Here are some of my tips for working remotely. It is even more critical to establish a healthy “work life balance” when working from home. Establish a general schedule or routine that allows you to get in to and, perhaps more importantly, out of your work effectively. Allow for flexibility and variation in that routine to help you reinvigorate and recharge from time to time.

And, during the pandemic, you may not be the only person working from your home, so communicating clearly and extending grace to your “coworkers”—both young and old—are critical. Don’t forget that not only do you have to work with them, but you have to live with them as well!


Lauren Candela
Public Relations and Content Marketing Manager
ClearVision




Because I am a New Yorker, living and working in the epicenter of the COVID-19 pandemic, the best thing about working from home is having the ability for myself and my family to assist our local community in controlling the spread of COVID-19, and helping to flatten the curve.

I am grateful that my professional position allows me the ability to work from home, and I am finding myself “seeing things” that I miss every year in the hustle and bustle of juggling many different hats, as we all do in our personal lives. We have a large tree in our front yard that quickly blooms beautiful pink flowers every year. Being home every day has allowed me to really notice and savor that transformation. In years past, as I’m quickly running into the house after work to get dinner started, or moving around on weekends with errands/activities, I can’t recall a time I’ve ever actually stopped to appreciate how beautiful the natural landscape is where we live.

Given our current situation, I truly miss seeing my colleagues in person. We now have meetings every day via Zoom, and we are in constant communication with each other. But I never realized how much I take for granted those in-person conversations we can so easily have at the office, like those afternoon cups of coffee while we brainstorm a new idea together on a whiteboard in a meeting room. There’s an energy in those moments that I haven’t found to be replicated while we are all working in our individual environments and meeting digitally.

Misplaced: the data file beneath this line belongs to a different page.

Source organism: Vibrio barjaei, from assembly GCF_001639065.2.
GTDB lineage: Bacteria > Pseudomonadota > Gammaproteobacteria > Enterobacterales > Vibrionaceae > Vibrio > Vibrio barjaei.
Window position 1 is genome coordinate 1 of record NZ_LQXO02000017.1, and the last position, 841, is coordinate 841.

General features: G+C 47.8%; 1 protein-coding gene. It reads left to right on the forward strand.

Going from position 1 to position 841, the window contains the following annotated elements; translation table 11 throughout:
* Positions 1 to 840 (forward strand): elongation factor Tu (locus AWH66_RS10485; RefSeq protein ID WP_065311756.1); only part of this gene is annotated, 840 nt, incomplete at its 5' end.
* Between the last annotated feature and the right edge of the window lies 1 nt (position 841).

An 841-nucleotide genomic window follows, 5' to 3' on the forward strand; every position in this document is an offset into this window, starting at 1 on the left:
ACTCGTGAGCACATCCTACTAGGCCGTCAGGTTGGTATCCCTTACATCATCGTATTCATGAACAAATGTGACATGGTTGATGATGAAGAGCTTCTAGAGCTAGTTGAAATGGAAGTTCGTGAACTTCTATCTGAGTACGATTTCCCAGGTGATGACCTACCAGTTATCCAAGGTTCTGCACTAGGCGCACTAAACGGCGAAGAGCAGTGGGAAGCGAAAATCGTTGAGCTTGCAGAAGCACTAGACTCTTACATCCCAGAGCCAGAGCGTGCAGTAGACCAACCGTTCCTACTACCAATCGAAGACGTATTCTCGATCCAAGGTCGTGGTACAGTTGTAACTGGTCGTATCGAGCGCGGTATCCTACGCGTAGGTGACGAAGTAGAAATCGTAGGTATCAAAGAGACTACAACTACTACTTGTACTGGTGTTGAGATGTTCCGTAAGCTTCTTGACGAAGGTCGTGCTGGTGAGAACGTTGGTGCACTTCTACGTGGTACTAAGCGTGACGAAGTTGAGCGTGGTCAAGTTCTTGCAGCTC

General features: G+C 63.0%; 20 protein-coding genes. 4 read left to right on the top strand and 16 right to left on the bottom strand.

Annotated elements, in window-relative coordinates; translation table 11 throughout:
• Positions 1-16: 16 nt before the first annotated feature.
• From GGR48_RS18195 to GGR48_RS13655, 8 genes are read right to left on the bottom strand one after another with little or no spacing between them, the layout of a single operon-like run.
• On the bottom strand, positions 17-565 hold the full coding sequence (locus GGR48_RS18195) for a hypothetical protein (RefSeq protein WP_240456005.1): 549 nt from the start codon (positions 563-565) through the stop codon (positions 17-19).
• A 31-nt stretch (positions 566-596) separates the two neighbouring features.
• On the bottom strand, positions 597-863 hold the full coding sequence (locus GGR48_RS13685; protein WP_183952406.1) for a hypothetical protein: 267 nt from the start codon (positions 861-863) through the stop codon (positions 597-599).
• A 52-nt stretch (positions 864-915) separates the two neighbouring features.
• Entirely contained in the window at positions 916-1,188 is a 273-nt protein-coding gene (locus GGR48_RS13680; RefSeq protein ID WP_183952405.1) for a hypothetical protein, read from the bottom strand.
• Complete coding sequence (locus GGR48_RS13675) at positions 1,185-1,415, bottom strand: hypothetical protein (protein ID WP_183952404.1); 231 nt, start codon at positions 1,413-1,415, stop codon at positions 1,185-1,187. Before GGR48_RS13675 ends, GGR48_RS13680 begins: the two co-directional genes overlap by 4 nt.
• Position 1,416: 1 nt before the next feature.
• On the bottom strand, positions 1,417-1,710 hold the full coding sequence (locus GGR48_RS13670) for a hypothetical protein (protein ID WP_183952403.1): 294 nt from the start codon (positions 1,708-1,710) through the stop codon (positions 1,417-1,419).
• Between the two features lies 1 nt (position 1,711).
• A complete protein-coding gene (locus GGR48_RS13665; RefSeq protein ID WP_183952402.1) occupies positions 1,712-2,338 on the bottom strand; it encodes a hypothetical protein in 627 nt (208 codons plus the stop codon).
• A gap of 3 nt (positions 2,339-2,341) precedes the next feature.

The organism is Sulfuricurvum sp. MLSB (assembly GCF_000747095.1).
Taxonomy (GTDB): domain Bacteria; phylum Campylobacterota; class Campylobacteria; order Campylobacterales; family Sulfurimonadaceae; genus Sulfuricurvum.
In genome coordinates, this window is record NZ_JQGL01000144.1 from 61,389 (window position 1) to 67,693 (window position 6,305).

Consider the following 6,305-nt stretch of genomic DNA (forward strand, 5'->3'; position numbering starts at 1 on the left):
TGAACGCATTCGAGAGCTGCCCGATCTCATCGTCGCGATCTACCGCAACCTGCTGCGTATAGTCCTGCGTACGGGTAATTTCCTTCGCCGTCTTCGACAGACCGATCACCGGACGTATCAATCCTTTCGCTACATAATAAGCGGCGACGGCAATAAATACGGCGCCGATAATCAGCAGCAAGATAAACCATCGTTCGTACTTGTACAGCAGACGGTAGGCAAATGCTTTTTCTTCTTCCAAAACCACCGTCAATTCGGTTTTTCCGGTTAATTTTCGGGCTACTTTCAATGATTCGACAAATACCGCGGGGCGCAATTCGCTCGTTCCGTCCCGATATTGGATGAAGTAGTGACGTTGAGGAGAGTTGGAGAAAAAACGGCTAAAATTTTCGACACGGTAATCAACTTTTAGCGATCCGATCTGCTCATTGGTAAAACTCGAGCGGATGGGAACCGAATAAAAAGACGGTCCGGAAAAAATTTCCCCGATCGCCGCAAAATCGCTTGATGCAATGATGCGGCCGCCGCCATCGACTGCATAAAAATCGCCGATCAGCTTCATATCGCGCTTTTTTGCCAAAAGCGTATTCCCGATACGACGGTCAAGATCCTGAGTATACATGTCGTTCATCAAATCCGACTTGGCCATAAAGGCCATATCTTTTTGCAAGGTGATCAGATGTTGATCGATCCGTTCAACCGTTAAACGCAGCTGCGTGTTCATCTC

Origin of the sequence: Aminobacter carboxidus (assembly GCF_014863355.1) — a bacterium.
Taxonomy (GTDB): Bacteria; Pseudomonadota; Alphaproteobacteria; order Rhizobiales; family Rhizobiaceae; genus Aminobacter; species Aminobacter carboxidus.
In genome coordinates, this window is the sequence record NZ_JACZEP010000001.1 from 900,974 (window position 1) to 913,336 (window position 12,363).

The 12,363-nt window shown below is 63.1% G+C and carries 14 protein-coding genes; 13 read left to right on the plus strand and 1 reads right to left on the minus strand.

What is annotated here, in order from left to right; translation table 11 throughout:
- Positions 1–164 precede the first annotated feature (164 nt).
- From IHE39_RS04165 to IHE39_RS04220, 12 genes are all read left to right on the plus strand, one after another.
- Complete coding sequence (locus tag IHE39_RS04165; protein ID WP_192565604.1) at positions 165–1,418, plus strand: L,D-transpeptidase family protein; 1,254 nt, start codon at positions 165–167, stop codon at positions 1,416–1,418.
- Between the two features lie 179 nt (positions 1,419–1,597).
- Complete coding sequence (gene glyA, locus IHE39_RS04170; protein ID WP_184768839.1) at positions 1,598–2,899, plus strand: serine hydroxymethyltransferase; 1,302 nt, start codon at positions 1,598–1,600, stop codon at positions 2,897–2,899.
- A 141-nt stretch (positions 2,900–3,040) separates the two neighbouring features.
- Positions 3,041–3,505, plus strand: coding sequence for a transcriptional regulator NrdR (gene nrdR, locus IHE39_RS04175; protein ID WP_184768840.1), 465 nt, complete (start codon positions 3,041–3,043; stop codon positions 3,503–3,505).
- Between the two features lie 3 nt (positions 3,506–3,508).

I believe I am as productive at home, although my day looks drastically different. In the office, I am able to focus for extended lengths of time during a traditional workday on projects, tasks, and so forth. At home, in our current environment, my attention is pulled in many different directions all day long, so I end up working for many more short bursts of time rather than one continuous length of time.

For me, juggling our current situation has been the biggest challenge of working from home. As the mother of a 19-month-old daughter, navigating the uncharted waters of working full time while simultaneously parenting full time has been a challenge.

My husband, who is also home with us, works full time as well. Our former lives, filled with structured days, have morphed into days of communication, flexibility and negotiation while one of us works for a period of time, and the other watches our daughter. We switch back and forth continuously throughout the day depending on who has meetings, calls and “fire drills” in their daily queue.

We both want to give our full attention to our daughter of course, and we are both also passionate about our careers and the work we do, so finding that balance has been challenging.

Our marketing team at ClearVision is fortunate enough to be comprised of very flexible and hardworking individuals, so our transition to working full time at home has been quite easy. Oftentimes, I think culture can easily become lost when employees aren’t in the office. However, ClearVision has built a wonderfully rich culture within the organization, having been in business for 70 years, and seeing those core values continue to hold true even in our new work environment speaks volumes to the type of company CVO is, and the people that work here. As an organization, we pride ourselves on being committed to respecting others, acting with integrity, fairness and dignity. We still hold these values close to our hearts, even while working remotely.

It’s funny, my team and I have a 3:00 p.m. check in each day that we call our “Positive Polly” session. We each write to each other and list something we’re thankful for, a song that made us feel good, a sweet moment from the day, etc. Last week I wrote this to my colleagues, and I think it perfectly captures the silver linings about working remotely.